Early Origins of the Vilein family
The surname Vilein was first found in Norfolk
where they held a family seat
as Lords of the Manor. The Saxon influence of English history diminished after the Battle of Hastings in 1066. The language of the courts was French for the next three centuries and the Norman ambience prevailed. But Saxon surnames survived and the family name was first referenced in the year 1167 when Ernald Vilein held lands.
Early History of the Vilein family
This web page shows only a small excerpt of our Vilein research.Another 165 words (12 lines of text) covering the years 1196, 1455 and 1487 are included under the topic Early Vilein History in all our PDF Extended History products and printed products wherever possible.
Vilein Spelling Variations
The first dictionaries that appeared in the last few hundred
years did much to standardize the English language. Before that time, spelling variations
in names were a common occurrence. The language was changing, incorporating pieces of other languages, and the spelling of names changed with it. Vilein has been spelled many different ways, including Villain, Vilain, Villane, Viland, Villein, Villin and many more.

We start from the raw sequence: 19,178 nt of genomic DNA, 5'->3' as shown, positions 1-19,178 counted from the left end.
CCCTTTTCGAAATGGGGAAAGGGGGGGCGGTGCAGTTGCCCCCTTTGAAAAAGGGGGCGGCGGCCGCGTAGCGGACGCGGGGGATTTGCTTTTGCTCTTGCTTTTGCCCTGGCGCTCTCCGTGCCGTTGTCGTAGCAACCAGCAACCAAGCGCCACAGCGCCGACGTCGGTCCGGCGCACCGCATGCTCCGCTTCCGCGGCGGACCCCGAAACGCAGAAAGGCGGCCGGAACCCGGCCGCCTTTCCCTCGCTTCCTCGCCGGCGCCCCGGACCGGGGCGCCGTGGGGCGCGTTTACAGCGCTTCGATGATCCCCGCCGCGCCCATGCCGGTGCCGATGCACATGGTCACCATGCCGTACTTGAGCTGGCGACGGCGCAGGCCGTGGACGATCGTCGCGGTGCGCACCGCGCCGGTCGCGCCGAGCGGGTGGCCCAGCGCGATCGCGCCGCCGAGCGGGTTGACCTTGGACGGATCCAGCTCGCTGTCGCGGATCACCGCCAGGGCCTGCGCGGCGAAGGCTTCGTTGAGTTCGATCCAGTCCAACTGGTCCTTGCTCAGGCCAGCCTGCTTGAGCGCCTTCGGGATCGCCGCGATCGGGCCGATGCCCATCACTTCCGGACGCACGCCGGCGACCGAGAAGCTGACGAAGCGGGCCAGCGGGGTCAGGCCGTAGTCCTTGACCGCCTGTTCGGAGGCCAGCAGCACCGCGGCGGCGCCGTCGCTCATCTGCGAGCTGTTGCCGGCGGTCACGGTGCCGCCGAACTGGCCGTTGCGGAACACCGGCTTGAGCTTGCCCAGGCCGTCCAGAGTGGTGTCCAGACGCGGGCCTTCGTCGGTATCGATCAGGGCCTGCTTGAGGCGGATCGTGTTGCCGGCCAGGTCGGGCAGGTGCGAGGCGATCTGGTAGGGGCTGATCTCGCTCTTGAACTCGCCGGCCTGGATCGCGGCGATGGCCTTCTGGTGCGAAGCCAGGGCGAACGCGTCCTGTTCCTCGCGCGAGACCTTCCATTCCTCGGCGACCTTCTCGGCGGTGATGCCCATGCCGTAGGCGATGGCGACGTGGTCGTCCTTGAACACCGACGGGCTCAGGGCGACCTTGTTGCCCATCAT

Early Notables of the Vilein family (pre 1700)
More information is included under the topic Early Vilein Notables in all our PDF Extended History products
and printed products wherever possible.
Migration of the Vilein family to the New World and Oceana
Thousands of English families in this era began to emigrate the New World in search of land and freedom from religious and political persecution. Although the passage was expensive and the ships were dark, crowded, and unsafe, those who made the voyage safely were rewarded with opportunities unavailable to them in their homeland. Research into passenger and immigration lists has revealed some of the very first Vileins to arrive in North America: Jean Vilain who went to Virginia in the year 1700; or the unknown Villain recruited for service in the French colony of Louisiana in 1756. In 1843; Hubert Villain went to New York, and Emilie Vilain went to San Francisco during the gold rush there in 1851..